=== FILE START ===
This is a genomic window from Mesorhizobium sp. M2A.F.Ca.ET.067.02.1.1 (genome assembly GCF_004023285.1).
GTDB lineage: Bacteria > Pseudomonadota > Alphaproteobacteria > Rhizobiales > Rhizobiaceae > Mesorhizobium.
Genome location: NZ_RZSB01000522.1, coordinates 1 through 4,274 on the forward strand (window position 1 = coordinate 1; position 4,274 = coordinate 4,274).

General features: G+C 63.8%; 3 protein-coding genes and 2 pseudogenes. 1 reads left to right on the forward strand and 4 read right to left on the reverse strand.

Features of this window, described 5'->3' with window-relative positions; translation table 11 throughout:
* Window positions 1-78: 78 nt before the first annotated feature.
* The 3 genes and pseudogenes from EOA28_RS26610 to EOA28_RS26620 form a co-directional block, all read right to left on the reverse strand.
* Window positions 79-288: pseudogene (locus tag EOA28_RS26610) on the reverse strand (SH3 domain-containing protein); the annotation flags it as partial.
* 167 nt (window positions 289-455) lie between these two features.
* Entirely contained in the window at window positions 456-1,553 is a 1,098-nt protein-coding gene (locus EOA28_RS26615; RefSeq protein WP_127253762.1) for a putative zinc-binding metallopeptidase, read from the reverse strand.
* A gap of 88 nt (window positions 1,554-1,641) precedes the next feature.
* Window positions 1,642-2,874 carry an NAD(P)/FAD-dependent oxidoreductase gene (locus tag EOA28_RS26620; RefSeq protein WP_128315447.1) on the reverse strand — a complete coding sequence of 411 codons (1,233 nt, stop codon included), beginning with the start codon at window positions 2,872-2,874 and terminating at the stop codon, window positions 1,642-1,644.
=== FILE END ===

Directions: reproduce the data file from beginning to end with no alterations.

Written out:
This is a genomic window from Mesorhizobium sp. M2A.F.Ca.ET.067.02.1.1 (genome assembly GCF_004023285.1).
GTDB lineage: Bacteria > Pseudomonadota > Alphaproteobacteria > Rhizobiales > Rhizobiaceae > Mesorhizobium.
Genome location: NZ_RZSB01000522.1, coordinates 1 through 4,274 on the forward strand (window position 1 = coordinate 1; position 4,274 = coordinate 4,274).

General features: G+C 63.8%; 3 protein-coding genes and 2 pseudogenes. 1 reads left to right on the forward strand and 4 read right to left on the reverse strand.

Features of this window, described 5'->3' with window-relative positions; translation table 11 throughout:
* Window positions 1-78: 78 nt before the first annotated feature.
* The 3 genes and pseudogenes from EOA28_RS26610 to EOA28_RS26620 form a co-directional block, all read right to left on the reverse strand.
* Window positions 79-288: pseudogene (locus tag EOA28_RS26610) on the reverse strand (SH3 domain-containing protein); the annotation flags it as partial.
* 167 nt (window positions 289-455) lie between these two features.
* Entirely contained in the window at window positions 456-1,553 is a 1,098-nt protein-coding gene (locus EOA28_RS26615; RefSeq protein WP_127253762.1) for a putative zinc-binding metallopeptidase, read from the reverse strand.
* A gap of 88 nt (window positions 1,554-1,641) precedes the next feature.
* Window positions 1,642-2,874 carry an NAD(P)/FAD-dependent oxidoreductase gene (locus tag EOA28_RS26620; RefSeq protein WP_128315447.1) on the reverse strand — a complete coding sequence of 411 codons (1,233 nt, stop codon included), beginning with the start codon at window positions 2,872-2,874 and terminating at the stop codon, window positions 1,642-1,644.